Unfortunately, on more than one occasion, inheritance problems have had a negative effect on family relations. It’s not just blood relations that can get affected negatively, marriages can also fall apart because of this. That’s why it’s important to take the correct steps in order to avoid these huge issues. From civil law planning to tax planning, all of these steps need to be carefully thought of. If you’re unsure of how to go about this, there are specialists you can consult who can help you make the right decisions. It’s always better to think about these things earlier rather than later.
To learn more about this, keep reading the article by Dr. Philippe Kenel.
When a client tells me that he has an excellent relationship with his siblings, I sometimes ask him if his parents’ estate is settled… Unfortunately, inheritance problems can destroy a good family relationship like a thunderstorm out of the blue. While it is not solely within the testator’s power to prevent this from happening, he should do his utmost to plan his estate and minimise the impact of probate.
Generally, estate planning requires a location determination from both a civil law and a tax perspective. Increasingly, the testator, heirs and assets are not all in the same country, so an international view is important.
CIVIL LAW PLANNING
In the case of married persons, the first thing to consider is that the value of assets that will make up their inheritance will depend heavily on whether they are married under the ordinary matrimonial property regime of community of acquisitions or whether they have entered into a marriage contract with their spouse providing for certain adjustments to these arrangements, community of property or separation of property.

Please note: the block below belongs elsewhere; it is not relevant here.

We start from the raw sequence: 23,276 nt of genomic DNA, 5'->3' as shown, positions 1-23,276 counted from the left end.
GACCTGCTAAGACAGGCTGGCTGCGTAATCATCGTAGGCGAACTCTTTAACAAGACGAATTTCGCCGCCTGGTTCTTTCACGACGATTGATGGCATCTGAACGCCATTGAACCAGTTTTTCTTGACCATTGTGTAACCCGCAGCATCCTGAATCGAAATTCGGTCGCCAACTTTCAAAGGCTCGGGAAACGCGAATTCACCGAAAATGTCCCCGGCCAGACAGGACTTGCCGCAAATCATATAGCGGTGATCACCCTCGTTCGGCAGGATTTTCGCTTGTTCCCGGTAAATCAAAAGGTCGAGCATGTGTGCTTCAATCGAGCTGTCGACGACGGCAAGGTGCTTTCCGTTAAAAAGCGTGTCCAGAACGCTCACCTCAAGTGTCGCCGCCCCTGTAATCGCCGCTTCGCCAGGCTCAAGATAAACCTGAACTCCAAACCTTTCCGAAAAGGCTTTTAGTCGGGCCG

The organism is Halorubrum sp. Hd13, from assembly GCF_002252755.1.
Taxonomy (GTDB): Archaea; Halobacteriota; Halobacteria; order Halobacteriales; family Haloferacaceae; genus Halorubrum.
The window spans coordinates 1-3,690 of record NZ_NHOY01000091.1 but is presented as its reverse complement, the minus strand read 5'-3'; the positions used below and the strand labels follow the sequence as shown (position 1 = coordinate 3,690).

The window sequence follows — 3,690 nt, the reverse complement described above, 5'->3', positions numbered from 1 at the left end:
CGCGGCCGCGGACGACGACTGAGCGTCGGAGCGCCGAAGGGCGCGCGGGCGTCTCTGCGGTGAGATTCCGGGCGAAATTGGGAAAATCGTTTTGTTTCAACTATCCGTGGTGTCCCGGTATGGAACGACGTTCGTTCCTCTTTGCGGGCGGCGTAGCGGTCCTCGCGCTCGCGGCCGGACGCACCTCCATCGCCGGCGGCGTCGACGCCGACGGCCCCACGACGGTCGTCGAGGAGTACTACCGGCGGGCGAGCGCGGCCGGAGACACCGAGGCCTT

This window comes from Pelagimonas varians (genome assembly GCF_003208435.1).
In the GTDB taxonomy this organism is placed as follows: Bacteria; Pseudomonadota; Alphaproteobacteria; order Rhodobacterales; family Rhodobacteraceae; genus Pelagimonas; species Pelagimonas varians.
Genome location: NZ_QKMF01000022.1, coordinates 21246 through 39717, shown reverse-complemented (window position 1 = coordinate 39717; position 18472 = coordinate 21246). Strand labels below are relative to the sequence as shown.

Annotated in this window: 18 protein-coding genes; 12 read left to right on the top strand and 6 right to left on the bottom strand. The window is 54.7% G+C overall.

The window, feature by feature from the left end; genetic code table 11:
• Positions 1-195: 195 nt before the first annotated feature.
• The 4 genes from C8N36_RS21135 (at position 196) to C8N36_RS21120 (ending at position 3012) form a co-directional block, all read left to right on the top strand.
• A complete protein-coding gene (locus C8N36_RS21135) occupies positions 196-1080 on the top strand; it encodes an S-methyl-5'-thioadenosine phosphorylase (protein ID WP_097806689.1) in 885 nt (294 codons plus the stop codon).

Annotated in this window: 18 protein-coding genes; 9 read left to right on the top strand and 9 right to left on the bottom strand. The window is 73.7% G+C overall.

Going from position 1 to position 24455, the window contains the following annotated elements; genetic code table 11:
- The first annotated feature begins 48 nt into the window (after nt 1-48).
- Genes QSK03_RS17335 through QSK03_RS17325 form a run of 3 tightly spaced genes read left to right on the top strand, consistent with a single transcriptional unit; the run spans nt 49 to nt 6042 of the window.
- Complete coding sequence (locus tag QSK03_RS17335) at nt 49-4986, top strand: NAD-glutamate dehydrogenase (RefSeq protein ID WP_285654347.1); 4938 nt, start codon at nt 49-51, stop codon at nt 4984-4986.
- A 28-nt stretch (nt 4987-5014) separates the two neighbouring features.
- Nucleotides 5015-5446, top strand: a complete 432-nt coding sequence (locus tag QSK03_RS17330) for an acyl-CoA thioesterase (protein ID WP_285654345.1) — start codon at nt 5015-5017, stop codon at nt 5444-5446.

If a person dies without having expressed a specific wish regarding their estate, the Swiss Civil Code regulates the division of the estate. So, for example, if the person leaves a spouse and children, half of the estate goes to the spouse and the other half is divided among the descendants.
There are two ways to settle one’s estate under Swiss law. One can either write a will by hand and date and sign it. Or you can make a will in the form of a public will, with the mandatory involvement of an official. The advantage of a will is that it can be changed at any time and the heirs do not need to know its contents. When writing one’s will, it should be noted that Swiss law, in contrast to Anglo-Saxon law, provides for compulsory portions. This means that the testator cannot freely dispose of his assets depending on his family situation. For example, if he leaves a spouse and children, he must allocate two eighths to the spouse and three eighths to his descendants, regardless of their number. However, he can dispose of the other three eighths, which qualify as a freely disposable quota, according to his wishes. In this context, we would also like to point out that a legislative procedure is currently underway with the aim of reducing the compulsory portions to one eighth for the surviving spouse and two eighths for the descendants. This would increase the freely disposable share to five-eighths. The only way to deviate from the compulsory portion rule is if the person concerned concludes an inheritance contract with his heirs in the form of a public will. This is a kind of contract in which the future testator and his heirs agree on the division of the estate.
We ourselves always recommend our clients to record their last wishes. This way, the heirs know exactly what the testator’s will was and do not have to spend a lifetime wondering if there was a will that was not found. In more complex family situations, such as patchwork families, we recommend concluding an inheritance contract. If the estate is complex because of the family background, the composition of the estate or the different places of residence of the heirs and locations of the assets, we also recommend the appointment of an executor, an activity that we often carry out.